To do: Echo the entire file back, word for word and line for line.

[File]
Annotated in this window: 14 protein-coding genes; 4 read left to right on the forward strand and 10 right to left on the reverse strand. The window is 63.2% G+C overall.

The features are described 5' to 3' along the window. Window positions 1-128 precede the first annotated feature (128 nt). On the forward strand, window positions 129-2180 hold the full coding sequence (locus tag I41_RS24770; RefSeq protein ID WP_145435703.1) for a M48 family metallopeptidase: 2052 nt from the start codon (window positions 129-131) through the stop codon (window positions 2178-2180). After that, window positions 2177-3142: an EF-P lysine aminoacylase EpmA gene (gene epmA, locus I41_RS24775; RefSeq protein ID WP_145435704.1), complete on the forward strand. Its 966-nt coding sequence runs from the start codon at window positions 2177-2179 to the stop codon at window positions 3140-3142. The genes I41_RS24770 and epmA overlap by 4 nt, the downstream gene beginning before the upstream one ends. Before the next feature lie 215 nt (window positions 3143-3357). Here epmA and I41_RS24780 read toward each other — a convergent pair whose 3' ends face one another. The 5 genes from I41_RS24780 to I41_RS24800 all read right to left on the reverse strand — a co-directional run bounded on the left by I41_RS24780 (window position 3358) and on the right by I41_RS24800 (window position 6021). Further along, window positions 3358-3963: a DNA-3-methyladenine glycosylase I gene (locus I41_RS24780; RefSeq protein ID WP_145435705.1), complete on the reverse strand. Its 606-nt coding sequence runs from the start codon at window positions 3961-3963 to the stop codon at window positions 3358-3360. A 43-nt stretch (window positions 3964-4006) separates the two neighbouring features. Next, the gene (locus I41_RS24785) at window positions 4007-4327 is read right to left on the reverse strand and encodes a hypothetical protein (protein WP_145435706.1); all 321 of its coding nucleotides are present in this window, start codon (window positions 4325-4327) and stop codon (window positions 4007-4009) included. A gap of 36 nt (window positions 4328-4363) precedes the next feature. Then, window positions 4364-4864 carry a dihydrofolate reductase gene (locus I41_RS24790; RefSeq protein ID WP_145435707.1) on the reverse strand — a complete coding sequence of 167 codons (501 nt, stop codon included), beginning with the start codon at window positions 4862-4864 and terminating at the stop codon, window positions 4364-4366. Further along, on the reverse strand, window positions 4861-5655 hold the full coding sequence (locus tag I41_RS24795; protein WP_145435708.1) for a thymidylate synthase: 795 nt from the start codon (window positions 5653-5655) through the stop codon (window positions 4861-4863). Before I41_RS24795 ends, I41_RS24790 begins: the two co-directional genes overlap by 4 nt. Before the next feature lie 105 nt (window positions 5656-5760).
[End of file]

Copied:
Annotated in this window: 14 protein-coding genes; 4 read left to right on the forward strand and 10 right to left on the reverse strand. The window is 63.2% G+C overall.

The features are described 5' to 3' along the window. Window positions 1-128 precede the first annotated feature (128 nt). On the forward strand, window positions 129-2180 hold the full coding sequence (locus tag I41_RS24770; RefSeq protein ID WP_145435703.1) for a M48 family metallopeptidase: 2052 nt from the start codon (window positions 129-131) through the stop codon (window positions 2178-2180). After that, window positions 2177-3142: an EF-P lysine aminoacylase EpmA gene (gene epmA, locus I41_RS24775; RefSeq protein ID WP_145435704.1), complete on the forward strand. Its 966-nt coding sequence runs from the start codon at window positions 2177-2179 to the stop codon at window positions 3140-3142. The genes I41_RS24770 and epmA overlap by 4 nt, the downstream gene beginning before the upstream one ends. Before the next feature lie 215 nt (window positions 3143-3357). Here epmA and I41_RS24780 read toward each other — a convergent pair whose 3' ends face one another. The 5 genes from I41_RS24780 to I41_RS24800 all read right to left on the reverse strand — a co-directional run bounded on the left by I41_RS24780 (window position 3358) and on the right by I41_RS24800 (window position 6021). Further along, window positions 3358-3963: a DNA-3-methyladenine glycosylase I gene (locus I41_RS24780; RefSeq protein ID WP_145435705.1), complete on the reverse strand. Its 606-nt coding sequence runs from the start codon at window positions 3961-3963 to the stop codon at window positions 3358-3360. A 43-nt stretch (window positions 3964-4006) separates the two neighbouring features. Next, the gene (locus I41_RS24785) at window positions 4007-4327 is read right to left on the reverse strand and encodes a hypothetical protein (protein WP_145435706.1); all 321 of its coding nucleotides are present in this window, start codon (window positions 4325-4327) and stop codon (window positions 4007-4009) included. A gap of 36 nt (window positions 4328-4363) precedes the next feature. Then, window positions 4364-4864 carry a dihydrofolate reductase gene (locus I41_RS24790; RefSeq protein ID WP_145435707.1) on the reverse strand — a complete coding sequence of 167 codons (501 nt, stop codon included), beginning with the start codon at window positions 4862-4864 and terminating at the stop codon, window positions 4364-4366. Further along, on the reverse strand, window positions 4861-5655 hold the full coding sequence (locus tag I41_RS24795; protein WP_145435708.1) for a thymidylate synthase: 795 nt from the start codon (window positions 5653-5655) through the stop codon (window positions 4861-4863). Before I41_RS24795 ends, I41_RS24790 begins: the two co-directional genes overlap by 4 nt. Before the next feature lie 105 nt (window positions 5656-5760).